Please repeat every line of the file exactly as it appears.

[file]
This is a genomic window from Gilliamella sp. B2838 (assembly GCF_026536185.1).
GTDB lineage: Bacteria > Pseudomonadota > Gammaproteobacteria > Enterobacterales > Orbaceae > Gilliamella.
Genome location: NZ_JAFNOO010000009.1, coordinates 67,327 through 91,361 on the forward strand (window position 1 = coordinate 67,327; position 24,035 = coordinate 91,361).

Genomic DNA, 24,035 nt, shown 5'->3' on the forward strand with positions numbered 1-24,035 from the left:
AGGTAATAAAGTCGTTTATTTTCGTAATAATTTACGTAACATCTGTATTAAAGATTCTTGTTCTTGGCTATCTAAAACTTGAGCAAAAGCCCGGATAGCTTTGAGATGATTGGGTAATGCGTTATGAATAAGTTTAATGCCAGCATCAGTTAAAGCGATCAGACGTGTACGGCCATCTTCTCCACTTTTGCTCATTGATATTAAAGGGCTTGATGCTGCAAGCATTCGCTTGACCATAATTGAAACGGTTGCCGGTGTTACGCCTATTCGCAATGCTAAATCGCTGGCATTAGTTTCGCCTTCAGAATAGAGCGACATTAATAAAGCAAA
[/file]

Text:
This is a genomic window from Gilliamella sp. B2838 (assembly GCF_026536185.1).
GTDB lineage: Bacteria > Pseudomonadota > Gammaproteobacteria > Enterobacterales > Orbaceae > Gilliamella.
Genome location: NZ_JAFNOO010000009.1, coordinates 67,327 through 91,361 on the forward strand (window position 1 = coordinate 67,327; position 24,035 = coordinate 91,361).

Genomic DNA, 24,035 nt, shown 5'->3' on the forward strand with positions numbered 1-24,035 from the left:
AGGTAATAAAGTCGTTTATTTTCGTAATAATTTACGTAACATCTGTATTAAAGATTCTTGTTCTTGGCTATCTAAAACTTGAGCAAAAGCCCGGATAGCTTTGAGATGATTGGGTAATGCGTTATGAATAAGTTTAATGCCAGCATCAGTTAAAGCGATCAGACGTGTACGGCCATCTTCTCCACTTTTGCTCATTGATATTAAAGGGCTTGATGCTGCAAGCATTCGCTTGACCATAATTGAAACGGTTGCCGGTGTTACGCCTATTCGCAATGCTAAATCGCTGGCATTAGTTTCGCCTTCAGAATAGAGCGACATTAATAAAGCAAA